I’m a proud member of the cat-obsessed club, so people often write me about cute and quirky feline-related happenings. Last week’s batch included an email about an event called Kitty City. The blurb billed it as a miniature urban city for cats that was being crafted out of recycled material that would be housed at the Flux Factory gallery in Queens, New York. Wonderfully, the completed meowtropolis would then be flooded with kittens for an adoption drive. So, irresistible stuff!
Beyond the draw of getting to spend a Saturday afternoon watching a bunch of playful furballs scamping around their own village, I also hoped that Kitty City might inspire a few ideas on how to fancy up the next cardboard box that arrives at my apartment. My own cat, Mimosa, is afflicted with that curious addiction to cardboard that the feline form seems to consider a virtue.
So after hiking over to Kitty City for the event last Saturday, here’s the inside scoop on what happens when a coterie of cats get to take control of their own town. I was not disappointed at the cardboard action.
A sign outside the entrance to the Flux Factory set out the Kitty City Manifesto, a statement of intent and guide to good living within the mini-municipality. It included the declaration, “We, citizens of Kitty City, have come together to begin a radical empathy experiment: to build a humane and just city for cats.” The manifesto also detailed twelve common cat moods in a handy infographic form.
Everything in Kitty City was made out of reused materials found in New York City. Cardboard was predictably prominent. According to the Flux Factory’s executive director, Christina Vassallo, before being open to the public the Kitty City buildings and its many ramps were thoroughly tested by Mr. Wilson, an older white and orange cat who lives with one of the builders. Mr. Wilson gave the endeavor a couple of enthusiastic paws up, and, buoyed by his sagely endorsement, the kittens took to merrily sliding around for the afternoon.
One of the most popular attractions for the kittens was a large white house perched on a colorful pedestal. Inside the house was a container of wheatgrass — which might explain why one little grey-and-white guy decided to camp out on the stoop and make the property his own. Crowds of snap-happy fans flocked.
Kitty City’s various boxes and buildings were embellished with toys for the cats to play with. One rambunctious kitten was particularly taken by the combination of some USPS boxes attached to a wall and a green ribbon to swat at. A nearby coil of wire also provided another kitten with a solid hour of playtime.
With a steady stream of potential adopters and inquisitive cat enthusiasts lining up to enter Kitty City throughout the day, some of the cats were understandably a little over-awed. Thoughtfully, Kitty City was peppered with snug hiding places where a shy kitten could curl up and secure a little sanctuary from the crowd.
You can craft an extravagant cat-centric city, but sometimes there’s nothing more alluring than getting inside of a cardboard box. Smartly, Kitty City featured many corrugated coves for the cats to conquer.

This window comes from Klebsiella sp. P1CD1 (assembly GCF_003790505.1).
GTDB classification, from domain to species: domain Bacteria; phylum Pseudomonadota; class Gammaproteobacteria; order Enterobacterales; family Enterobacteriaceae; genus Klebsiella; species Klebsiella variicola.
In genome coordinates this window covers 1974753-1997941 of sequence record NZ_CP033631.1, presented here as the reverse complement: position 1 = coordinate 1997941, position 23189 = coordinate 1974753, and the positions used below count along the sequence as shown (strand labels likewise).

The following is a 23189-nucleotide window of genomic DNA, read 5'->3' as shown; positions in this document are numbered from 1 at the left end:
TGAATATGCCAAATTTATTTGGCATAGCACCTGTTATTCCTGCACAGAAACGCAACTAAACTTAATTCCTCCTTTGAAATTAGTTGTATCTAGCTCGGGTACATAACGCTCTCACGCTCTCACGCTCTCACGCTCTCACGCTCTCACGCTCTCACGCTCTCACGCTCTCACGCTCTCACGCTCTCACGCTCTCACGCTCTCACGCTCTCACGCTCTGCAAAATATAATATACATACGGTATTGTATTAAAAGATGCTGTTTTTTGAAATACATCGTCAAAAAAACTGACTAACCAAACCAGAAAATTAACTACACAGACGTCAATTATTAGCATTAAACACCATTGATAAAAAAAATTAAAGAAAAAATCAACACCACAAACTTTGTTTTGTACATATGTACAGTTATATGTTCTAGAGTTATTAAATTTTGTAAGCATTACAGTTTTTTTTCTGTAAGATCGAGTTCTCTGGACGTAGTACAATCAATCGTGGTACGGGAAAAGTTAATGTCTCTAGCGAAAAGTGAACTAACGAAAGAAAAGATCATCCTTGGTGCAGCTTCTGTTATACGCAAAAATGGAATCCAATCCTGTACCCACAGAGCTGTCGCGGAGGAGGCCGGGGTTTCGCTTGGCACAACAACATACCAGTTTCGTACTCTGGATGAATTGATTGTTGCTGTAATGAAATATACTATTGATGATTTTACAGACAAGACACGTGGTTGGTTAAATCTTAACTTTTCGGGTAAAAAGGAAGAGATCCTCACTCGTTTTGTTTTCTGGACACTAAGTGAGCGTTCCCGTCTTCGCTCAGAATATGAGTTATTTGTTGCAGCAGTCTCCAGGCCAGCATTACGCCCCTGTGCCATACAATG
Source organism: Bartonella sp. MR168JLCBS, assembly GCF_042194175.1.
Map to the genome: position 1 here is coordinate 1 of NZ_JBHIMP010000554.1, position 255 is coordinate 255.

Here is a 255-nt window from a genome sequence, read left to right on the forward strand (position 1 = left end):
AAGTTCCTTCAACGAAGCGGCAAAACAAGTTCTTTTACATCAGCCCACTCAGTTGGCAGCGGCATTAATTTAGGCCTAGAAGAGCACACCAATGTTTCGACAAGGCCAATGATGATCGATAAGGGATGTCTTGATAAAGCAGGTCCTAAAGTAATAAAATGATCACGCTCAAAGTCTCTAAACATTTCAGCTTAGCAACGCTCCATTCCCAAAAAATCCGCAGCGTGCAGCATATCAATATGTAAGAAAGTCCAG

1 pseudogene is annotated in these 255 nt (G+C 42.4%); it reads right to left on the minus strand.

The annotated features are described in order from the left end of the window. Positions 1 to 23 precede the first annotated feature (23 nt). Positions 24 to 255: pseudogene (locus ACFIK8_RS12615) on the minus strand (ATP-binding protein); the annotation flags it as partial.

A video montage was projected outside the entrance to Kitty City. Titled Creature Comforts, the project by Jennifer Hsu and James Wang aimed to question “what are the comforts and discomforts of creatures who live in spaces that we have constructed?” This mainly translated to endearingly absurd images of cats lounging around New York City subway platforms.
Despite being given the once-in-a-lifetime opportunity to frolic around a fantasy feline world, many of the kittens were content to find a place to perch and snooze off for the afternoon. So predictable!
Adopted kittens were transported home in kitty carriers made from thick repurposed fabric wrapped around wooden boxes crafted by the Flux Factory team.
Every adoption was accompanied by a kitten’s new owners reciting the official Kitty City Pledge to “uphold the ideals and principles” of the venture. The staples of a clean litter box, healthy food, and shelter were included. The Kitty City pledge was only complete once the new owner had winked both eyes at the oath giver and their adorable new kitten.
Sadly, after Saturday’s adoption festival ended the demolition team moved in on Kitty City. Christina Vassallo says the buildings and structures were “cannibalized so we can make another installation out of the materials.” (I’m assured that Vassallo being a dog owner had nothing to do with the decision, although I have my suspicions.)
In remembrance of the cat metropolis in Queens, you can head over to the official Flickr account to see a behind-the-scenes slideshow of the rise and fall of the great Kitty City.
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About the Author: Phillip Mlynar is a freelance writer who lives in Brooklyn, New York City with his tiny adopted domestic shorthair cat, Mimosa (who appears to be surprisingly tolerant of the noisy rap music he usually scribes about). When not penning posts for MTV Hive, Spin, and the Redbull Music Academy, he occasionally uploads pics of Brooklyn’s finest deli cats over at his Tumblr. He also dreams of training Mimosa to sit in a basket on the front of his bike.